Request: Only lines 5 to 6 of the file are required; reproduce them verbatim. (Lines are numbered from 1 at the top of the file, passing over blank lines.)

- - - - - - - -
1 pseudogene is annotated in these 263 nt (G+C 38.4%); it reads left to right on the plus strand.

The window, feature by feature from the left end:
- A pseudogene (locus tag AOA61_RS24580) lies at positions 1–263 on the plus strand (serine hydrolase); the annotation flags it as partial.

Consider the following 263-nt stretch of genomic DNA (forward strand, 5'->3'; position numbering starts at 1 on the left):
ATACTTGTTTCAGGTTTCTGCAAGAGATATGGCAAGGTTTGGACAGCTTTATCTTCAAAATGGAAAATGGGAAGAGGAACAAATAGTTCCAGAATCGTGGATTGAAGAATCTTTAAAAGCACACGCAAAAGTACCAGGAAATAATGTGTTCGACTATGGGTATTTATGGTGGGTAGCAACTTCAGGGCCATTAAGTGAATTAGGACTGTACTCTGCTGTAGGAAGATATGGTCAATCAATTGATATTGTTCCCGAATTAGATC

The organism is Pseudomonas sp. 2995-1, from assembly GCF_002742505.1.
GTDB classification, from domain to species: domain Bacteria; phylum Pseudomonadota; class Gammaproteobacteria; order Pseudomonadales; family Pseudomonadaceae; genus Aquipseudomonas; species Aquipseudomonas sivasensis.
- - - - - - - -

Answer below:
ATACTTGTTTCAGGTTTCTGCAAGAGATATGGCAAGGTTTGGACAGCTTTATCTTCAAAATGGAAAATGGGAAGAGGAACAAATAGTTCCAGAATCGTGGATTGAAGAATCTTTAAAAGCACACGCAAAAGTACCAGGAAATAATGTGTTCGACTATGGGTATTTATGGTGGGTAGCAACTTCAGGGCCATTAAGTGAATTAGGACTGTACTCTGCTGTAGGAAGATATGGTCAATCAATTGATATTGTTCCCGAATTAGATC

The organism is Pseudomonas sp. 2995-1, from assembly GCF_002742505.1.